(First published in the Nelson Mail and Manawatu Standard, January 19).
We are a nation in denial.
In every glossy magazine I open – and in newspapers, to a lesser extent – page after page is devoted to the pursuit of pleasure in one form or another. We are endlessly absorbed with food, fashion, travel, design and other trappings of an affluent, self-indulgent lifestyle.
A visitor from another planet could be excused for thinking we are a prosperous country with so much money at our disposal that we have no concerns more pressing than where to go for our next overseas holiday, which trendy architect to engage for our new beach house or what $50 bottle of Central Otago pinot noir to drink with our Moroccan lamb tagine.
Something is seriously out of kilter here. Our preoccupation with the good life is completely out of line with economic reality. As a nation, we seem far more interested in consuming than producing.
I don’t want to sound like a killjoy, but New Zealanders are living in a dream world. Economically speaking, the country is in a bad way. We have gone from being one of the richest countries in the OECD in the 1960s, when we had strong export-led growth, to one of the poorest.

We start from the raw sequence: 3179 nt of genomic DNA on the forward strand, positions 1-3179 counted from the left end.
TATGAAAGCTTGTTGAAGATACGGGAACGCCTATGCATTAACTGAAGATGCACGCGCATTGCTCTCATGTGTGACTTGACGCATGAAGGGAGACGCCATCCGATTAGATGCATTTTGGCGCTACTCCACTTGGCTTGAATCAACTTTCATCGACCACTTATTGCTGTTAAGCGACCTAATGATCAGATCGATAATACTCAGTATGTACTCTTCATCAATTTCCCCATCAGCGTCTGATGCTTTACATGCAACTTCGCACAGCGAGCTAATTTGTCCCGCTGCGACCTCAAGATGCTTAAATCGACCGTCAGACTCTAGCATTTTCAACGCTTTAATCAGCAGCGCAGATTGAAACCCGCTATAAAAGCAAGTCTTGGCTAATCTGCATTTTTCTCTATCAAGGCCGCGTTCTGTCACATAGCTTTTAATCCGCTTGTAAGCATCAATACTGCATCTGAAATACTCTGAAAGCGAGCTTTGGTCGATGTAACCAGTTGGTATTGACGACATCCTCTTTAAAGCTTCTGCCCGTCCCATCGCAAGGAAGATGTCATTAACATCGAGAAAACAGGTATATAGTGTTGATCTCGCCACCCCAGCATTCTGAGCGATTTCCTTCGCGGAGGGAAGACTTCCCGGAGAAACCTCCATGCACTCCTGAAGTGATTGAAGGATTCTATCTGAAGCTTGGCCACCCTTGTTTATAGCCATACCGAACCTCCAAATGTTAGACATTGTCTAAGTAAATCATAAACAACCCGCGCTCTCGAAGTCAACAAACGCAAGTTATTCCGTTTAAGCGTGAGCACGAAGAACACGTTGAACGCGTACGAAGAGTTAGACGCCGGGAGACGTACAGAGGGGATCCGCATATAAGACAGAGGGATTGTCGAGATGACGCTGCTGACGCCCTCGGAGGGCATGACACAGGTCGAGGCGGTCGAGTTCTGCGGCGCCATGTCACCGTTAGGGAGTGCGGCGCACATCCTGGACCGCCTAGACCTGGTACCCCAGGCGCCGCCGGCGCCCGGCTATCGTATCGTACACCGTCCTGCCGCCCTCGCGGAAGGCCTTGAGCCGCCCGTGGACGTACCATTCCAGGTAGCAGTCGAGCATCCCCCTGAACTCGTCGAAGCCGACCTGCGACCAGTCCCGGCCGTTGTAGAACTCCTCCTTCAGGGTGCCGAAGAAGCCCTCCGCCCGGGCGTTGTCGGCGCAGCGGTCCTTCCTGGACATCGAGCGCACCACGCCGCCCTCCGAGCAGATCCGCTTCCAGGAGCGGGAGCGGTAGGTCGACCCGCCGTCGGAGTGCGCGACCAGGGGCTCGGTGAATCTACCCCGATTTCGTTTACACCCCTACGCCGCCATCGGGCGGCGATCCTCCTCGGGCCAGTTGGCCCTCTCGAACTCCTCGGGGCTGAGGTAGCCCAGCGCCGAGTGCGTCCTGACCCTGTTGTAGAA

The best analogy I can think of is a cruise ship on a very long voyage. Once a stylish liner, the envy of other fleets, it set out from port under brilliant skies with flags fluttering gaily, bands playing and paintwork gleaming. Several decades later it’s running on one engine, the hull is rusted and encrusted with barnacles, the sea has turned ugly, there are menacing skies ahead and the captain is worried he’ll be refused fuel at the next port – yet still you can hear the clinking of champagne glasses and the whooping of merry-makers as the ship limps on.
It’s a sobering fact that the last year in which our income from exports exceeded our spending on imports was 1973. We were once frequently reminded that we were living beyond our means, but we tired of hearing it and tuned out. We prefer to party and hope.
Late last year the Budget deficit was revised upwards to more than $11 billion. To cover this, the government is borrowing the eye-watering sum of $300 million a week – money that we taxpayers will eventually have to pay back. In the meantime, Standard and Poor’s has pinned a “negative outlook” to our credit rating, which may mean higher interest rates on whatever we borrow.
And it’s not just the government that is living on borrowed money. New Zealanders have binged on private debt as well, which would be all very well if that money had gone into activity that generated the exports on which our economy ultimately depends. But it didn’t; instead it fuelled a property boom. A strange sense of entitlement – one that would have been completely alien to previous generations of New Zealanders – convinced us that we all deserved to live in McMansions, even if we had to mortgage ourselves up to the eyeballs to do it.